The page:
“Our client Eric Garner was choked to death on camera, in broad daylight, surrounded by police officers. It is outrageous that Mayor de Blasio and the NYPD took five years to fire Officer Pantaleo and that the other involved officers remain a part of the NYPD today. To this day, our client Ramsey Orta, remains behind bars in retaliation for his brave documentation of Officer Pantaleo’s murder of Eric Garner. Our union’s 1,500 attorneys and legal support staff unfortunately know first-hand that justice is not dispensed equally in our city. We will continue to stand in solidarity with our clients and communities, fighting for their rights in court and to hold all members of law enforcement accountable for their actions.”
With the amazing and inspiring campaigns and victories of A Better NYLAG and NDS Union, the Association of Legal Aid Attorneys – UAW 2325 has organized more than 300 new members to join our union in just the first half of 2019. Legal Services workers at the New York Legal Assistance Group and Neighborhood Defender Service of Harlem each voted by a more than 80% margin to join the Association of Legal Aid Attorneys – UAW Local 2325. The election of NDS workers represents the first alternate provider of criminal defense in New York City to unionize following their creation in the early 1990s.
These hundreds of attorneys and advocates are re-shaping the entire indigent legal services industry and refocusing the message on one simple truth: our working conditions impact our clients’ access to justice. In our case, collective bargaining is not just a tool to improve the lives of the workers of each organization, but also to vastly improve the lives of the most marginalized New Yorkers. When legal services workers come together, non-union or union, engaged in criminal, civil, family, immigration, or other practice, we are capable of shifting the entire terrain on which our clients navigate the legal system. Those who work at a unionized organization can tell you of the amazing difference it makes to them and to their clients, when retention, workload, resources, and job security are prioritized.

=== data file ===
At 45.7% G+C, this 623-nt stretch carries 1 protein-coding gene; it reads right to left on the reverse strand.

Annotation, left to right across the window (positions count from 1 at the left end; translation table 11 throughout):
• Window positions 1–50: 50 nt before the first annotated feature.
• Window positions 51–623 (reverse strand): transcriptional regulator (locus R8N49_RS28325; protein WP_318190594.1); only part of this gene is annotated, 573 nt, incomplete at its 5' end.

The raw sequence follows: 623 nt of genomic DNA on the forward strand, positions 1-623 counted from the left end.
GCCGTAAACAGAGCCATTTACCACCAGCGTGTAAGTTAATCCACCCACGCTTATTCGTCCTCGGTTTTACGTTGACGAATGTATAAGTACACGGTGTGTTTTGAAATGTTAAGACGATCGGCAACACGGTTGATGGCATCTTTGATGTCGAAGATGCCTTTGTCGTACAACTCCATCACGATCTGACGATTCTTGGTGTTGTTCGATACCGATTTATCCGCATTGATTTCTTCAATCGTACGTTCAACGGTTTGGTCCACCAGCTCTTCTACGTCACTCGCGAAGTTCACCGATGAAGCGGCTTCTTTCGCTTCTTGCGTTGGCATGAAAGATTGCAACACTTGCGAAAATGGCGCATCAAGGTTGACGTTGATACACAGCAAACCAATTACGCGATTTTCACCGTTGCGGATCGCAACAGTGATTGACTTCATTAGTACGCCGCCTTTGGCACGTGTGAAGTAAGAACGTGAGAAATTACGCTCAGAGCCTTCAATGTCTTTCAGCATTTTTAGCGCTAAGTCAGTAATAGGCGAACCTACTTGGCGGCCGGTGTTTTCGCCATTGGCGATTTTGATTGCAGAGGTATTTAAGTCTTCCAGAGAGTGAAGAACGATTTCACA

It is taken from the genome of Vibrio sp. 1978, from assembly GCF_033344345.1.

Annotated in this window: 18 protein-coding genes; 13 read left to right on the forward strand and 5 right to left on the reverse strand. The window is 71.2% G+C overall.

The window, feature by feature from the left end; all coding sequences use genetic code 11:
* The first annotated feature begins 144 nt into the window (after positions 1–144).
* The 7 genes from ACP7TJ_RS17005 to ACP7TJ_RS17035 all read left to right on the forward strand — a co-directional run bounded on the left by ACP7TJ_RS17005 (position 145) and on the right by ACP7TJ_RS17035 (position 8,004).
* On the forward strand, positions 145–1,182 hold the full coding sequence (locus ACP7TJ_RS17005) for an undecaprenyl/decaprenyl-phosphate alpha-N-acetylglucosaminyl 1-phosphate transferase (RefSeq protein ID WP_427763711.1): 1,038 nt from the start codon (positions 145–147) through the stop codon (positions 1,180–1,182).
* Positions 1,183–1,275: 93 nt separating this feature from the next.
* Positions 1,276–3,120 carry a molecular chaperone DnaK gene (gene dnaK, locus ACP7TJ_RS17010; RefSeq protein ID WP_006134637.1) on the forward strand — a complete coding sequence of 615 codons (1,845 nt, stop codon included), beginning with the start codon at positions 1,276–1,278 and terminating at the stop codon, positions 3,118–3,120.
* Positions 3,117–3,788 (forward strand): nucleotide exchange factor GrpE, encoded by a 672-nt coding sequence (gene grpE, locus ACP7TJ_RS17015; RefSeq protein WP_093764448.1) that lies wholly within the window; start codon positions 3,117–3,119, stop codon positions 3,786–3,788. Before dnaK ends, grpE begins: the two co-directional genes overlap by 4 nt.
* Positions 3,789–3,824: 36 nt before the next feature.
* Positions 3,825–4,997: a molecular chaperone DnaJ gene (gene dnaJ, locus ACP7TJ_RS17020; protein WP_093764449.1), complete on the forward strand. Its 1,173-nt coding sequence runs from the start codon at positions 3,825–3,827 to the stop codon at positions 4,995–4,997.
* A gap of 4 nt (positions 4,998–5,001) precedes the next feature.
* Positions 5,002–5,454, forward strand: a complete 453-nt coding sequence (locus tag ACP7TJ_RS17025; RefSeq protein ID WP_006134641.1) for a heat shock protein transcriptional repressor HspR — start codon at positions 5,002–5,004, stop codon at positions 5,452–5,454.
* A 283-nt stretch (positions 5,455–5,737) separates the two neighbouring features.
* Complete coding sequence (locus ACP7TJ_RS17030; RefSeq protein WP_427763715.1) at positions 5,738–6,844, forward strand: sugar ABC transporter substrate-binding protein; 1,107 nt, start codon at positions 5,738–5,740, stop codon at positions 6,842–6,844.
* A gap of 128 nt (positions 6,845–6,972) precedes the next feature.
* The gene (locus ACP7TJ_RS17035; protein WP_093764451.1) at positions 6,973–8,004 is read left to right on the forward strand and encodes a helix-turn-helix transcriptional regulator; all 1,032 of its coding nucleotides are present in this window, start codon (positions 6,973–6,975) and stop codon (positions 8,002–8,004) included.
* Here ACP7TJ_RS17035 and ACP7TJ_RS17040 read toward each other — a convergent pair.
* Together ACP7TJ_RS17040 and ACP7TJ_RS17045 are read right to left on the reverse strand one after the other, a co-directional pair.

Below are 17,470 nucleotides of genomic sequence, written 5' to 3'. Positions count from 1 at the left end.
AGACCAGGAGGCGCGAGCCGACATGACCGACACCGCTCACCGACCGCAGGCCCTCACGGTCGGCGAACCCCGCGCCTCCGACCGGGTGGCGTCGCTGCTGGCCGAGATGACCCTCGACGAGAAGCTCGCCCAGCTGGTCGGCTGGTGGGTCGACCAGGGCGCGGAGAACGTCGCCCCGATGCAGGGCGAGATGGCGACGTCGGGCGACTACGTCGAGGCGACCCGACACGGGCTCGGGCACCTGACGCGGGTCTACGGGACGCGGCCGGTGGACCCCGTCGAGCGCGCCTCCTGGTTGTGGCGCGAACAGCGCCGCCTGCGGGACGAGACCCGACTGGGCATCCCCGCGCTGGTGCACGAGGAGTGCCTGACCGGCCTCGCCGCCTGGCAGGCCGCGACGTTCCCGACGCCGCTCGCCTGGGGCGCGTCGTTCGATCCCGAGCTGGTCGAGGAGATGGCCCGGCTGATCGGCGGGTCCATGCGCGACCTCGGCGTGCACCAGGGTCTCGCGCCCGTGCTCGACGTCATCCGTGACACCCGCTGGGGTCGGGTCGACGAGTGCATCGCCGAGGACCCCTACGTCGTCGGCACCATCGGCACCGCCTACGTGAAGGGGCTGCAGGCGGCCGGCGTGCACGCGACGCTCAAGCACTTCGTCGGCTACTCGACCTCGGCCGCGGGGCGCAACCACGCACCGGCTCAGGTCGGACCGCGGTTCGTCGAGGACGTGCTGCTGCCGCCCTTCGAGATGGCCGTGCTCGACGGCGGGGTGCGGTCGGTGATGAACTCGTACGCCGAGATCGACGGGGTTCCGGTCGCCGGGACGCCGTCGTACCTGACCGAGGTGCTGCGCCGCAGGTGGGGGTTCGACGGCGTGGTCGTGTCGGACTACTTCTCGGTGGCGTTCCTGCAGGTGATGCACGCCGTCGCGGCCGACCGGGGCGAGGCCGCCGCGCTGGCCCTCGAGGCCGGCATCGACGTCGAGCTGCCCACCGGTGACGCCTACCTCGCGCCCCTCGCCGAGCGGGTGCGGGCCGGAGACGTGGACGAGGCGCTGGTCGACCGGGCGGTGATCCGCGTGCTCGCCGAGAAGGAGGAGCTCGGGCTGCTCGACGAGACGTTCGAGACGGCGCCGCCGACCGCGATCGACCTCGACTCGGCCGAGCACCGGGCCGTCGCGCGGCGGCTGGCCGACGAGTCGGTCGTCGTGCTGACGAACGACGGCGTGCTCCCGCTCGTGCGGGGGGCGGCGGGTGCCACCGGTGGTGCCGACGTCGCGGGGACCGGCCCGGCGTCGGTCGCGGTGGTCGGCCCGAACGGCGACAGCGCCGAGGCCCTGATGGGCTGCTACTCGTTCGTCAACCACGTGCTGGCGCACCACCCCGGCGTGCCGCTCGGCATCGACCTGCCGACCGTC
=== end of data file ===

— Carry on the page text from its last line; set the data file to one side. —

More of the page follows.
A great example of this has been the implementation of Universal Access to Counsel in Housing Court which was achieved through the amazing advocacy of the Right to Counsel NYC Coalition. After the victory of NYLAG employees, between our union and the Legal Services Staff Association, NOLSW/UAW Local 2320 NOLSW, UAW Local 2320, the overwhelming majority of workers at organizations performing this crucial work and guaranteeing legal representation in housing court as a right, are members of the UAW International Union. This allows us to demand the highest standard of zealous representation from both our managements across the city and from our funders.
Our union is here to fight for our clients, in the courts and in the streets, through collective bargaining and mass mobilization, until we obtain equal justice. As our union continues to grow, united deeply with our client communities, we will only be able to further amplify our voice, rejecting division and competition between organizations, to push for a better future.
For Immediate Release
Contact: Alexi Shalom, 347-417-1715, email@example.com
STAFF AT NEW YORK LEGAL ASSISTANCE GROUP ANNOUNCE UNION DRIVE
Staff members call on NYLAG managers to recognize their union and begin bargaining immediately
New York, NY — Staff members at the New York Legal Assistance Group (NYLAG) today announced their intent to join the Association of Legal Aid Attorneys – UAW Local 2325. Over 200 attorneys, paralegals, financial counselors, and administrative staff make it possible for NYLAG to provide legal services across New York City to lower- and middle-income clients facing deportation, eviction, domestic abuse, employment discrimination, termination of public benefits, predatory debt collection practices, and many other hardships. NYLAG represents its clients free of charge.